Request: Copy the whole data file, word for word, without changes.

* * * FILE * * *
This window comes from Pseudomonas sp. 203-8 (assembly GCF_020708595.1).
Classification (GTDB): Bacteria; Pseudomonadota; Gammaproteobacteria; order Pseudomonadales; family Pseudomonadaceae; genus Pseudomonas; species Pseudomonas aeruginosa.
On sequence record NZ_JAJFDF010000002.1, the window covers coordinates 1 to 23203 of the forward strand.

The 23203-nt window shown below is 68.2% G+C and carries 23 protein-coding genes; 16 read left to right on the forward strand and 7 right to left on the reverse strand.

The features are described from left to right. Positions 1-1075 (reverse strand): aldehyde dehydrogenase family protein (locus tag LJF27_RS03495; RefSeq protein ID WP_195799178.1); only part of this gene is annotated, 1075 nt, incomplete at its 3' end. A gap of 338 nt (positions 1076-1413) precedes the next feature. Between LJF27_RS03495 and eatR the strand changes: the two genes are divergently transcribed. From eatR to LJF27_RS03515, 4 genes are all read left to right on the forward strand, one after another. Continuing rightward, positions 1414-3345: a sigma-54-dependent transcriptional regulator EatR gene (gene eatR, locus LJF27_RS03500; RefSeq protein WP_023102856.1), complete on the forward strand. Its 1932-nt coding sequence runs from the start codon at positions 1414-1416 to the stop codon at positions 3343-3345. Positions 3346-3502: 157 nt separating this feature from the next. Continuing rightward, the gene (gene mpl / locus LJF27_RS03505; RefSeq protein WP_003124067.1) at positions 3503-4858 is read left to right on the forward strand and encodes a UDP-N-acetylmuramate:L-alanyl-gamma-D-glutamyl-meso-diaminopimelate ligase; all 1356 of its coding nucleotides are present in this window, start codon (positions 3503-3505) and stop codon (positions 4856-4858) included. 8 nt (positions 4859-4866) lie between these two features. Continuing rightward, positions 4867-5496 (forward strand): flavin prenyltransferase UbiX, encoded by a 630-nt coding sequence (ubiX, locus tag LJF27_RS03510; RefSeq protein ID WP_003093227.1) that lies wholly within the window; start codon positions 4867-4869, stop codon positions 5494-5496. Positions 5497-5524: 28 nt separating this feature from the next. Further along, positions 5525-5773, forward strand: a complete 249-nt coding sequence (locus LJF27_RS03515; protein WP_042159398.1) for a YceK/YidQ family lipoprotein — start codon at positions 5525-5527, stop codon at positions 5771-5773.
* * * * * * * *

This window comes from Pseudomonas sp. 203-8 (assembly GCF_020708595.1).
Classification (GTDB): Bacteria; Pseudomonadota; Gammaproteobacteria; order Pseudomonadales; family Pseudomonadaceae; genus Pseudomonas; species Pseudomonas aeruginosa.
On sequence record NZ_JAJFDF010000002.1, the window covers coordinates 1 to 23203 of the forward strand.

The 23203-nt window shown below is 68.2% G+C and carries 23 protein-coding genes; 16 read left to right on the forward strand and 7 right to left on the reverse strand.

The features are described from left to right. Positions 1-1075 (reverse strand): aldehyde dehydrogenase family protein (locus tag LJF27_RS03495; RefSeq protein ID WP_195799178.1); only part of this gene is annotated, 1075 nt, incomplete at its 3' end. A gap of 338 nt (positions 1076-1413) precedes the next feature. Between LJF27_RS03495 and eatR the strand changes: the two genes are divergently transcribed. From eatR to LJF27_RS03515, 4 genes are all read left to right on the forward strand, one after another. Continuing rightward, positions 1414-3345: a sigma-54-dependent transcriptional regulator EatR gene (gene eatR, locus LJF27_RS03500; RefSeq protein WP_023102856.1), complete on the forward strand. Its 1932-nt coding sequence runs from the start codon at positions 1414-1416 to the stop codon at positions 3343-3345. Positions 3346-3502: 157 nt separating this feature from the next. Continuing rightward, the gene (gene mpl / locus LJF27_RS03505; RefSeq protein WP_003124067.1) at positions 3503-4858 is read left to right on the forward strand and encodes a UDP-N-acetylmuramate:L-alanyl-gamma-D-glutamyl-meso-diaminopimelate ligase; all 1356 of its coding nucleotides are present in this window, start codon (positions 3503-3505) and stop codon (positions 4856-4858) included. 8 nt (positions 4859-4866) lie between these two features. Continuing rightward, positions 4867-5496 (forward strand): flavin prenyltransferase UbiX, encoded by a 630-nt coding sequence (ubiX, locus tag LJF27_RS03510; RefSeq protein ID WP_003093227.1) that lies wholly within the window; start codon positions 4867-4869, stop codon positions 5494-5496. Positions 5497-5524: 28 nt separating this feature from the next. Further along, positions 5525-5773, forward strand: a complete 249-nt coding sequence (locus LJF27_RS03515; protein WP_042159398.1) for a YceK/YidQ family lipoprotein — start codon at positions 5525-5527, stop codon at positions 5771-5773.